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Managing the Work

Conflict can occur when your direct report is working below your expectations or is having difficulty adapting to unfamiliar assignments. Many managers mistakenly think that a direct report who is excellent at doing many tasks is able to execute all tasks. The flip side to that thinking characterizes a direct report who does not execute some tasks well as being unable to carry out any task at all. Managers with that perspective are prone to micromanaging and are reluctant to delegate responsibilities. Typically, such managers delegate a task, but when the result doesn’t meet their expectations they take it back and do it themselves. As a result, these managers take on more work and lose confidence in the direct report’s abilities. It also discourages the direct report, who can lose confidence and perform below expectations.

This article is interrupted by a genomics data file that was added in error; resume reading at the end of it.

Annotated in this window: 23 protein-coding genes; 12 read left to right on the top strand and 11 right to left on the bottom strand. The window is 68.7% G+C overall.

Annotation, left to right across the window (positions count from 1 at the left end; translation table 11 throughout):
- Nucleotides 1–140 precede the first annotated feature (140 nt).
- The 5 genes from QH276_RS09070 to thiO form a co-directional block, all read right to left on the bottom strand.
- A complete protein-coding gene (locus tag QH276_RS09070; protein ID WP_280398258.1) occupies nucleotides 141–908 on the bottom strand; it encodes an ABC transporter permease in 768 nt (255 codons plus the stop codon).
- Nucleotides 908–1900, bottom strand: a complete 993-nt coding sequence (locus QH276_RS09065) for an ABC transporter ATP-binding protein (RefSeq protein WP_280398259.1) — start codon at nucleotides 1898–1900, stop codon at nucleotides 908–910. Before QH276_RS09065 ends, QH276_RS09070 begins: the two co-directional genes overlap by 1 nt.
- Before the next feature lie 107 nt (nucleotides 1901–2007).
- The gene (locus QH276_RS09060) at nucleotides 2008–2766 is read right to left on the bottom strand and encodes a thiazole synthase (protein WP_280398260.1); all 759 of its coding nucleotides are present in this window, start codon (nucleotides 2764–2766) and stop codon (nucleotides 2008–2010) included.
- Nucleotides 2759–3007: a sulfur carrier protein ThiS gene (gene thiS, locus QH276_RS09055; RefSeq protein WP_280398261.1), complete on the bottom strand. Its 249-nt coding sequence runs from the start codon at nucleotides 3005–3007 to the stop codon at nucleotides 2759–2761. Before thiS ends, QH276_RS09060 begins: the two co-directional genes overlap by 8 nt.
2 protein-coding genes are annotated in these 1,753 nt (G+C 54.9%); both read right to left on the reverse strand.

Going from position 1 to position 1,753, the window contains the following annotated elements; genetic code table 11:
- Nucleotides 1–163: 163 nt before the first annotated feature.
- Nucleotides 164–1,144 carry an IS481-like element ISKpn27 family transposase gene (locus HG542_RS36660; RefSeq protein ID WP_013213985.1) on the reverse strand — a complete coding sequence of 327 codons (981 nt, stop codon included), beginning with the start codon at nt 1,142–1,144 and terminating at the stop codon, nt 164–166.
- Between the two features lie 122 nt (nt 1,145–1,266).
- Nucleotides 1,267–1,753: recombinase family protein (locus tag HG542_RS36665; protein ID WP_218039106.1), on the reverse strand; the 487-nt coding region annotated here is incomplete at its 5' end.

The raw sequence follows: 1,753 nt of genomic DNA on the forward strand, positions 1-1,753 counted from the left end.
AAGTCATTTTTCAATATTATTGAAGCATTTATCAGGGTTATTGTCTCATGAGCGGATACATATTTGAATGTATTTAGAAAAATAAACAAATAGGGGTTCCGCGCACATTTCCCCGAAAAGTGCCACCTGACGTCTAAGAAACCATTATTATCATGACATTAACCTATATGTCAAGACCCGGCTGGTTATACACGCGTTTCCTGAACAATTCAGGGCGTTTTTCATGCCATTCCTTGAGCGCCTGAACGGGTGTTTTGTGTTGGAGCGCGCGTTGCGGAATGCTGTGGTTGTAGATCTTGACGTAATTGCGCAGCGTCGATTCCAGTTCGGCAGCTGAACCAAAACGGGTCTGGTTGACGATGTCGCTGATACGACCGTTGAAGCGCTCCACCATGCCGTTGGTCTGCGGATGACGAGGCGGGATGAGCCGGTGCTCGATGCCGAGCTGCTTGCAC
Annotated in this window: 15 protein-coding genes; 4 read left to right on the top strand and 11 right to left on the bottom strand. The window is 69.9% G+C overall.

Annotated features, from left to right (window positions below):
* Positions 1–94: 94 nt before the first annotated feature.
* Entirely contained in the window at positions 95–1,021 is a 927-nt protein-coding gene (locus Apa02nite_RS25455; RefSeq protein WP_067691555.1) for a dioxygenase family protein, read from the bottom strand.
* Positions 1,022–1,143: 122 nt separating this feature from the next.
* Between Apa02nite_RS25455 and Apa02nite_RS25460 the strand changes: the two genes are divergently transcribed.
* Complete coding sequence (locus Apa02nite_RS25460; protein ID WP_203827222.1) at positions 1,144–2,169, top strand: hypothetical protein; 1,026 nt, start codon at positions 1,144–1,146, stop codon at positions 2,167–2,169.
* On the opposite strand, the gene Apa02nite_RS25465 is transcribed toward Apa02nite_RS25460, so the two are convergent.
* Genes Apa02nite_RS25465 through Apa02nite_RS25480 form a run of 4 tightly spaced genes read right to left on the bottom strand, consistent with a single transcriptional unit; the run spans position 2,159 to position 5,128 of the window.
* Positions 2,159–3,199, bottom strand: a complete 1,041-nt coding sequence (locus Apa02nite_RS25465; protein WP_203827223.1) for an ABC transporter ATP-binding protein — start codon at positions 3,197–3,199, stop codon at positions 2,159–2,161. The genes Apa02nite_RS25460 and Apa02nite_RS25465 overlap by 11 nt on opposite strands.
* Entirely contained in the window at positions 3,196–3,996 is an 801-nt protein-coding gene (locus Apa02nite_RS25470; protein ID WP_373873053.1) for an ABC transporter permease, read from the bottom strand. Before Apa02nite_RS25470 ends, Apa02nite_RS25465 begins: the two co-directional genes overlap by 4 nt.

To avoid conflict from arising in these kinds of situations, it’s important that you are very clear on your expectations and the results you’re looking for. At the same time, be flexible enough to allow your direct reports some leeway in getting those results. Try to see the task from their point of view and to appreciate their approach to carrying out the work. It might not be the way you would do it, but if the results meet your expectations, step back and offer recognition instead of managing the work for them and possibly starting conflict.


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